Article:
There’s a lot to say about Coldplay’s new album. The guest list alone—Beyoncé, Stargate, Gwyneth Paltrow, Noel Gallagher, Khatia Buniatishvili, Barack Obama—is material for fan-fiction about dinner parties. The songs are about Chris Martin moving on from the spectacularly public “conscious uncoupling” between him and Paltrow with a sense of enlightened glee. Included are the sound of the famously soft-rock band playing disco and some “Bitch Better Have My Money”-style beats. The album was released a day after the announcement that the band would play the Super Bowl halftime show, and in a surprising move with industry-wide implications, it was put on Apple’s streaming music service a week before it hits Spotify. It’s supposedly Coldplay’s last album.

Fun talking points. Much more fun than the music itself. A Head Full of Dreams presents itself as shiny and hyperactive, adventuresome and openhearted, radically optimistic. What it really is, though, is a seminar in the many-splendored ways that music can be boring.

A common reaction here would be to say “it’s Coldplay, of course it’s boring.” The truth is that the best Coldplay is quite the opposite, and it’s worth thinking a bit about the different ways of defining musical boredom. One of those ways is through genre. Coldplay began their career playing rock that sounds like Oasis, which is to say it sounds like a zillion guitar bands before and since. Chris Martin has the kind of voice that reminds one of visiting CVS for Sudafed, and it’s usually delivering inspirational slogans so clumsy that even Upworthy wouldn’t bother with them. The band’s added more diverse sounds over the years—laser-show synthesizers, pompous classical touches—but its essential nature precludes the possibility of edge or aggression. It is soft, always. For people who favor noisier rock or electronica or rap or any sort of music in which challenging the listener matters, this is boring.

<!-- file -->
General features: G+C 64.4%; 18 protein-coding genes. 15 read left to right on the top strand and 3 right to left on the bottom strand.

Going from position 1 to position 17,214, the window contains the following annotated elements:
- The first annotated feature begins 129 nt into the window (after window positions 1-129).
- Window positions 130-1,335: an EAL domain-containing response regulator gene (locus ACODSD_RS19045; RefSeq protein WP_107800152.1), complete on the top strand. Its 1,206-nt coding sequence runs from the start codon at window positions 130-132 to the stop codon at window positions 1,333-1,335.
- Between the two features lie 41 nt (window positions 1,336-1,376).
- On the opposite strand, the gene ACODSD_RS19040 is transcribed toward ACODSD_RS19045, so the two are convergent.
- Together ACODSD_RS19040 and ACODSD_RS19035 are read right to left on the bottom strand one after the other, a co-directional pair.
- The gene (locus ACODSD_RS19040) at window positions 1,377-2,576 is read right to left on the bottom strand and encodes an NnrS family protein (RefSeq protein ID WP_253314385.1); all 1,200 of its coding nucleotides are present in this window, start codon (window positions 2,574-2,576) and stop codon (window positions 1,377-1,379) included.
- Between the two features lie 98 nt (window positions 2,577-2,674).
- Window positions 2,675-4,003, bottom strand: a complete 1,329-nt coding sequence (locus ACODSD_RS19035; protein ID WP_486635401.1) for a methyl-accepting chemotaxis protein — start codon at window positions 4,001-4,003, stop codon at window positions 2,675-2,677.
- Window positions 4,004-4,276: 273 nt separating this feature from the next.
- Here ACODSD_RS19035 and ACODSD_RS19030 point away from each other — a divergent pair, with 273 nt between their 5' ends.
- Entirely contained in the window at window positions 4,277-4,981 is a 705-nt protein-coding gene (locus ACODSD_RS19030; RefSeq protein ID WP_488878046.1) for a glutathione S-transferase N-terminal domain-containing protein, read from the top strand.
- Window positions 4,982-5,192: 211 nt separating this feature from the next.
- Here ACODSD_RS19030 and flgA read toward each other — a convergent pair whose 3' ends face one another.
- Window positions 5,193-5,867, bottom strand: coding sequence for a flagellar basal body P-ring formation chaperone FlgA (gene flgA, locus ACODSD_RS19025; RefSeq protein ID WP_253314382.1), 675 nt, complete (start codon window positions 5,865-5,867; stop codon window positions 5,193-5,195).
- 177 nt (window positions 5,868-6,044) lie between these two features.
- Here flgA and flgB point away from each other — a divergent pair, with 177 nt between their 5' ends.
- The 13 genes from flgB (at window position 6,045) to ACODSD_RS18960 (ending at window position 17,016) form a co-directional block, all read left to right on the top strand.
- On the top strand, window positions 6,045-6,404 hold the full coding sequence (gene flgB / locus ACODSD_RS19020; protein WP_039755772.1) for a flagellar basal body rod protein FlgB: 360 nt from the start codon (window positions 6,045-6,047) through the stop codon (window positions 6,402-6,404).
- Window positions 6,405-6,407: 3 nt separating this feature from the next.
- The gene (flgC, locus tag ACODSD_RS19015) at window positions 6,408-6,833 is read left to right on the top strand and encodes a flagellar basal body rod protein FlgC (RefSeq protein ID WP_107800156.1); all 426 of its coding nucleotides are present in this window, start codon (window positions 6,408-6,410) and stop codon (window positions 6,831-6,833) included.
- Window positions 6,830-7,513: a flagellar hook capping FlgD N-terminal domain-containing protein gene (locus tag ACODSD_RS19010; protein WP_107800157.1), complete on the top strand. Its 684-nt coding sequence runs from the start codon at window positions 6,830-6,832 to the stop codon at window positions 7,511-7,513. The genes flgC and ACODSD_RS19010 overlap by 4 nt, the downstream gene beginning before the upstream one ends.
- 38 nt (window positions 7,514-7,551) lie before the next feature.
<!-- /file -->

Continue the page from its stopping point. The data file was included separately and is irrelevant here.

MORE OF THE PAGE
But as pure songcraft, Coldplay’s most popular material can be, and probably is, taught in musicology courses about inducing excitement through sound. Go back to “Clocks.” Its steady beat, insistent piano riff, and pleasingly repetitious vocal line jacket the listener snuggly, securing them within the song as surely as the lap bar does on a roller coaster. And then the rollercoaster takes you places. You’re pitched up for the chorus and pitched back down for the verse; sonic density also peaks—hear those strings in the glorious “nothing else compares” part?—and then dissipates. The highs feel very high, but there’s never any sense of careening away, never a possibility of disorientation. To extend the amusement-ride comparison, think Disneyland attractions: enough action to raise everyone’s pulse a bit, but not enough to truly frighten the kids or grandparents.

It basically works this way in all successful Coldplay songs. They strap you in and then scoot you along; uplift is both an emotional idea Martin’s lyrics obsess over and a metaphorical concept to describe what the choruses do. As for the melodies, I liked what my colleague Derek Thompson wrote in 2011 about “Every Teardrop Is a Waterfall”: “They draw clear lines. They take a shape. They pose a question, and they give a satisfying answer. They open the chord and resolve the fleeting dissonance, and it’s all done deftly enough that the hook comes into focus just as it’s ending.”